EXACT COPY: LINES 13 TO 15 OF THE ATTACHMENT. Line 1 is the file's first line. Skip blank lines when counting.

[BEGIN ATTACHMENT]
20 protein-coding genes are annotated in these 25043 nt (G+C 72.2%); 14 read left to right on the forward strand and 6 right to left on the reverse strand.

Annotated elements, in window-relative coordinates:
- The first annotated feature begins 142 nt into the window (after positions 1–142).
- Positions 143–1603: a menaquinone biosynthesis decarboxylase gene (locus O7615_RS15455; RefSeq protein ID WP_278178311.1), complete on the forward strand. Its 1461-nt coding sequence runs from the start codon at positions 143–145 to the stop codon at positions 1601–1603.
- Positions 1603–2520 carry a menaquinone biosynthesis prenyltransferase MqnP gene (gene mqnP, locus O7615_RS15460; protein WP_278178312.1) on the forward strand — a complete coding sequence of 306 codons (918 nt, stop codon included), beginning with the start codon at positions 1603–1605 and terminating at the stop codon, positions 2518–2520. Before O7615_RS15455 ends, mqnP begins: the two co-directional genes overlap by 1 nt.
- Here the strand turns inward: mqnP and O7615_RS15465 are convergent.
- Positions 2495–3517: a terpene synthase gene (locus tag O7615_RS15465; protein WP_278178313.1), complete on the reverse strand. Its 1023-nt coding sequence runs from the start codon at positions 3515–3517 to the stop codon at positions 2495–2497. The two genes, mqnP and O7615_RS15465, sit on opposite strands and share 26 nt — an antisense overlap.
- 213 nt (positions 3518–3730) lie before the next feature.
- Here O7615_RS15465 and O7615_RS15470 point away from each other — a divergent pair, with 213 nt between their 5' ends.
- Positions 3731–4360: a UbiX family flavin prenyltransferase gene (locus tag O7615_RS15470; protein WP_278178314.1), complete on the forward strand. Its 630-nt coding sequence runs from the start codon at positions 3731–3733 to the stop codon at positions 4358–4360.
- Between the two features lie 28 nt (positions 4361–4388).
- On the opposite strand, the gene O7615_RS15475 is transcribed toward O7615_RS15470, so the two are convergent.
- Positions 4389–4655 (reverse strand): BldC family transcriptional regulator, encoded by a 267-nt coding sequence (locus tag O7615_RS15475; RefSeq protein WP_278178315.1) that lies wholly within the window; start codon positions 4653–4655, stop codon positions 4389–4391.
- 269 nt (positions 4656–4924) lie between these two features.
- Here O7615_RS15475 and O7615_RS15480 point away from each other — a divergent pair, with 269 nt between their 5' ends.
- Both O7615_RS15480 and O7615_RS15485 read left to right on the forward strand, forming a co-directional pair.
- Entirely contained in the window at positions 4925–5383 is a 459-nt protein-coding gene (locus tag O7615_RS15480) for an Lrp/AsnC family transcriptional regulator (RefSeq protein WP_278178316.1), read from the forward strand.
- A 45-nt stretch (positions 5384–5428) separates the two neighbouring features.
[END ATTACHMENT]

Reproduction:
- Positions 4389–4655 (reverse strand): BldC family transcriptional regulator, encoded by a 267-nt coding sequence (locus tag O7615_RS15475; RefSeq protein WP_278178315.1) that lies wholly within the window; start codon positions 4653–4655, stop codon positions 4389–4391.
- 269 nt (positions 4656–4924) lie between these two features.
- Here O7615_RS15475 and O7615_RS15480 point away from each other — a divergent pair, with 269 nt between their 5' ends.